Degradation of water pollutants using ultrasound

Larysa Paniwnyk, O. Larpparisudthi, Timothy J. Mason

    Research output: Contribution to conferencePaper

    1 Citation (Scopus)


    Water can contain many different types of pollutants of a chemical and also of a biological nature and therefore must be treated prior to subsequent use. Textile effluents contain waste dyestuffs which are sometimes difficult to treat by conventional processes which often involve biological and chemical methods. Effluents from many industries, such as pulp bleaching by chlorine, hydrolysis of herbicides and the oil refining industries, contain aromatic chlorophenols. Due to their toxicity, the treatment efficiency of chlorophenols by general biological treatment systems is normally low and fairly inefficient. Other chemicals known as endocrine disruptors have also been found within our water systems. These chemicals target hormones and tissues in the body and are thought to have long term effects. Pollution by various bacterial organisms and algae is also become more common place with large scale problems occurring worldwide. Treatment using conventional methods can be difficult and in some cases ineffective. In order to treat water more efficiently advanced oxidation processes must be employed. Laboratory scale application of advanced oxidation processes (AOPs) using ultraviolet light and oxidizing chemicals such as ozone, hydrogen peroxide and Fenton's reagent have been found to be extremely effective for chemical treatment and such processes are based on the in situ generation of very reactive free radicals such as the hydroxyl radical (.OH). Ultrasound is considered to be such an advanced oxidation process. Its ability to generate hydroxyl radicals at low temperatures has generated interest in the treatment of dye decolourisation and also in the oxidation of chlorophenols. In this study the decolourisation of several dyes in aqueous solution was investigated in the presence and absence of sonication at varying frequencies with the most effective being 850 kHz. Treatment of aromatic chlorophenols also produced degradation at 850 kHz. However biological systems appear to operate in a different manner with the most effective frequency being 20 kHz which is primary a frequency used for disruption of cells rather than .OH radical generation.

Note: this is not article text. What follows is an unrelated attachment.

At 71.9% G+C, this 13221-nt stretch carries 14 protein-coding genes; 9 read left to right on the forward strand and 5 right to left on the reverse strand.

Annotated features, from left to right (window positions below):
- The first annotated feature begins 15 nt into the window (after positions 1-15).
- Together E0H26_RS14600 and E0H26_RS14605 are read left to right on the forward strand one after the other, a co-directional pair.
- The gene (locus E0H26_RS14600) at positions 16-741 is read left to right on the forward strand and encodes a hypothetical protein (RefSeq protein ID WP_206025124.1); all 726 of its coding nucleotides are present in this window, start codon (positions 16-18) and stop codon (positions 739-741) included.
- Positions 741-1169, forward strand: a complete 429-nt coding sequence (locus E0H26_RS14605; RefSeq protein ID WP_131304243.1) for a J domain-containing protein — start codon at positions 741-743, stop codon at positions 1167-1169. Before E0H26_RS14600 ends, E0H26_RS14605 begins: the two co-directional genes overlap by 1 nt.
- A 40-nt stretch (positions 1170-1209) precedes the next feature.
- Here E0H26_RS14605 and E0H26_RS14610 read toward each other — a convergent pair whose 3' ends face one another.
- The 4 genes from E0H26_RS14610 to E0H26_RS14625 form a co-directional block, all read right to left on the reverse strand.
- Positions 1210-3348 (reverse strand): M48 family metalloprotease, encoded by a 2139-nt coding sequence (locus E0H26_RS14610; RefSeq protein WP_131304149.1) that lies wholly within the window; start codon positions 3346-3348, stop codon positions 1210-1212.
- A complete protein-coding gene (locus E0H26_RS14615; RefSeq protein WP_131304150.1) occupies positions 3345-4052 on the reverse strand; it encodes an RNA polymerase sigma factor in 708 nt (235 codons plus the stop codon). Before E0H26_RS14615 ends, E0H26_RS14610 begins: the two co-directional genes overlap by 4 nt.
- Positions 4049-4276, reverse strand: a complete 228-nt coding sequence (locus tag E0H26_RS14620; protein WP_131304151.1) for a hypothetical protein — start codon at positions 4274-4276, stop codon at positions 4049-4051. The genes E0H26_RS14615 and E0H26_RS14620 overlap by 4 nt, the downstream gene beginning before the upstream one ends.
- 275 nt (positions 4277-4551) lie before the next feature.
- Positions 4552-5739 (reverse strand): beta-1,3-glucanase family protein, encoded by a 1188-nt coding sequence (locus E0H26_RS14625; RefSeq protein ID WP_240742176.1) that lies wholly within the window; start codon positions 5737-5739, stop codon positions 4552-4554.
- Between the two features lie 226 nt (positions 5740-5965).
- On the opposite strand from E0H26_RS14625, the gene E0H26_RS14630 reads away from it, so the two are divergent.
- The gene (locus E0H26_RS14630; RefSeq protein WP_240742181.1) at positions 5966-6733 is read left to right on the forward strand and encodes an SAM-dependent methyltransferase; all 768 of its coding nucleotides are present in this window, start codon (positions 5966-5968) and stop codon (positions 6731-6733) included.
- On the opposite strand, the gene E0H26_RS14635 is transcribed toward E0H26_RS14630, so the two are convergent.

Original languageEnglish
    Publication statusPublished - 2010
    EventInternational Congress on Acoustics 2010, ICA 2010 - Incorporating the 2010 Annual Conference of the Australian Acoustical Society - Sydney, Australia
    Duration: 23 Aug 201023 Aug 2010


    ConferenceInternational Congress on Acoustics 2010, ICA 2010 - Incorporating the 2010 Annual Conference of the Australian Acoustical Society

    Bibliographical note

    The full text is available from


    • Advanced Oxidation Processes
    • Biological treatment systems
    • Chemical method
    • Chlorophenols
    • Conventional methods
    • Decolourisation
    • Hydroxyl radicals
    • Large-scale problem
    • Low temperatures
    • OH radical
    • Textile effluent
    • Treatment efficiency
    • Water pollutants


    Dive into the research topics of 'Degradation of water pollutants using ultrasound'. Together they form a unique fingerprint.

    Cite this